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Blackhorse Says That Code Talkers Honor 'Sugarcoats' Racism

Native Woman Says MNF Code Talkers Honor 'Sugarcoats' Racism
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The lead petitioner in a federal trademark case against the Washington Redskins says that the NFL team was disingenuous when they honored the Navajo Code Talkers during Monday Night Football.

"As a Navajo person, I understand the symbolic meaning of our Navajo Code Talkers, and we will continue to honor them for their service," Amanda Blackhorse wrote in an email toUSA TodaySports. "The Code Talkers deserved a more genuine honor, not just 30 seconds of media time so the Washington team can sugarcoat their racism."

Blackhorse also had a message for Dan Snyder. "Using four Navajo elders does not justify what they are doing and does not change anything. At the end of the day, the name is still inappropriate and disparaging toward Native American people.” She also said, “Our views have not changed. Nothing has changed. We are still offended and outraged that he would parade around our elders and use them as a shield against the growing number of people who want him to do the right thing."

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The Code Talkers are a select group of Marines who created an unbreakable code based on the Navajo language during World War II. Four members of the American Code Talkers Association were honored during Monday night’s Washington San Francisco NFL game.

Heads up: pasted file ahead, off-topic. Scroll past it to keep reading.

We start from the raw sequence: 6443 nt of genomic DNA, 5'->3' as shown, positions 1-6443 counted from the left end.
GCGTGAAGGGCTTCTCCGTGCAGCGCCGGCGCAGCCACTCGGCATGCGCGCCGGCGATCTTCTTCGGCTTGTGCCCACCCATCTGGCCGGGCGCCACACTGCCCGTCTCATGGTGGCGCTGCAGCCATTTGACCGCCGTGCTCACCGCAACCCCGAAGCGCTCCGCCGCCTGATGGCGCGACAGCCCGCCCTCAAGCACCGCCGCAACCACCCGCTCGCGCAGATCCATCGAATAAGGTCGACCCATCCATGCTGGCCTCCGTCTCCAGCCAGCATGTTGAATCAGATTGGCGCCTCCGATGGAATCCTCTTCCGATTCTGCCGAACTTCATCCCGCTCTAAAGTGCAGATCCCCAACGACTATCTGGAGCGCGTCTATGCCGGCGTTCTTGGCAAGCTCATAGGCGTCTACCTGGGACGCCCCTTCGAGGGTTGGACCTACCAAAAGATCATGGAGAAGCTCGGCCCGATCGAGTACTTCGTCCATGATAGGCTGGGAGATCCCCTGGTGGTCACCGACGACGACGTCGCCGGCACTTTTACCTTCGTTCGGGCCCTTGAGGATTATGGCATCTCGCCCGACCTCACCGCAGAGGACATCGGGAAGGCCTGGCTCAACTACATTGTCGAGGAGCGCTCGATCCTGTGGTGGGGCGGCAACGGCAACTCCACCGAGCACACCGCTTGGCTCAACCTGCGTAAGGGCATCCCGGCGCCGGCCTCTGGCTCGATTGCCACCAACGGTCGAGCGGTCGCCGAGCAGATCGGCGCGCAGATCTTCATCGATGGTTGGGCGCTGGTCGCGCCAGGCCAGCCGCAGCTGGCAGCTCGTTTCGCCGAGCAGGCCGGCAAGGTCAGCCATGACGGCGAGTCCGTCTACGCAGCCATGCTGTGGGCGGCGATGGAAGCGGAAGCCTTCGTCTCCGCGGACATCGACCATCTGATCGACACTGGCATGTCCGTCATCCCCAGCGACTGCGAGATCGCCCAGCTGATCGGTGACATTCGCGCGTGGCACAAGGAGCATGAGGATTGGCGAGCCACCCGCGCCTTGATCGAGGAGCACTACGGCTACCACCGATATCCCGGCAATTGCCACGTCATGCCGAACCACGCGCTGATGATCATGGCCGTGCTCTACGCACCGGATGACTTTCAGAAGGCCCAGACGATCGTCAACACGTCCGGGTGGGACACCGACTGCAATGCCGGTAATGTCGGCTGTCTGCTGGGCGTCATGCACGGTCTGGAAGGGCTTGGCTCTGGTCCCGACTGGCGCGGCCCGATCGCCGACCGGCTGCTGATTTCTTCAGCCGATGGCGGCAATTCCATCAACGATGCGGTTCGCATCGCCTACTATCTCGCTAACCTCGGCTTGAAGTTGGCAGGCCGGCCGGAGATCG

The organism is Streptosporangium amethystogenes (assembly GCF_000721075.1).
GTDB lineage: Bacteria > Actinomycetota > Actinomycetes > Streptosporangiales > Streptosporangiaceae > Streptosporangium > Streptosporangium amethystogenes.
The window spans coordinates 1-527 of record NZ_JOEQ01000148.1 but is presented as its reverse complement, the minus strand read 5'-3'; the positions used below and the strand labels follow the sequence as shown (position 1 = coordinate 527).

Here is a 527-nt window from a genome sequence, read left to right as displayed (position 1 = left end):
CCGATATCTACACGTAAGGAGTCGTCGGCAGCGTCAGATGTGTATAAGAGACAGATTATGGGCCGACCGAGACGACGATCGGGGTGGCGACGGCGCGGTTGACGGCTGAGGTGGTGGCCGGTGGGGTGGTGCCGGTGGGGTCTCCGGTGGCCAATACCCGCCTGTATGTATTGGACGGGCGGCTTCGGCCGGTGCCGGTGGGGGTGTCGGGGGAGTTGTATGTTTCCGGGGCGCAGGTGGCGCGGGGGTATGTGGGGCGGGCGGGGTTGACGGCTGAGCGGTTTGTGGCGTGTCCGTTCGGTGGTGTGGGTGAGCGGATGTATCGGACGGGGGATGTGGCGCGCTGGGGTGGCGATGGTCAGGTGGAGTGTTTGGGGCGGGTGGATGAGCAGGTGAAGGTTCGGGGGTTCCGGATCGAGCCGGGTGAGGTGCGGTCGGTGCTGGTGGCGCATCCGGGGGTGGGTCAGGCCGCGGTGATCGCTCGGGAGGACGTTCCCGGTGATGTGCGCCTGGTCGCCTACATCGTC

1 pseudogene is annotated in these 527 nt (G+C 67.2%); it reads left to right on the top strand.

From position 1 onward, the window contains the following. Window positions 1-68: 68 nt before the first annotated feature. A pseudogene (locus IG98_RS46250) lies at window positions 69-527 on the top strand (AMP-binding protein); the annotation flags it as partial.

"We'll never change the name. It's that simple. NEVER — you can use caps,” Dan Snyder told USA Today Sports in May. Snyder wrote a letter to fans saying, “We are proud of our team and the passion of our loyal fans. Our fans sing 'Hail to the Redskins' in celebration at every Redskins game. They speak proudly of 'Redskins Nation' in honor of a sports team they love. “ He signed off saying that the team name will remain in place “for years to come.”

Blackhorse said by phone Wednesday to USA Today that she suspects Snyder would not have called the Code Talkers "Redskins" if he met them on Monday. Blackhorse is also mentioned in a story by the paper saying that she would ask Snyder to his face if he would call her a “Redskin." "I think the best way is to just not comment on that type of stuff," Snyder said. "I don't know her."

Blackhorse’s case was heard in March before the Trademark Trial and Appeal Board, part of the U.S. Patent Office, and a ruling is expected in coming weeks.

"Those are our elders," she said. "We honor our elders. I hope he did not use such a word to them, and I don't think he would."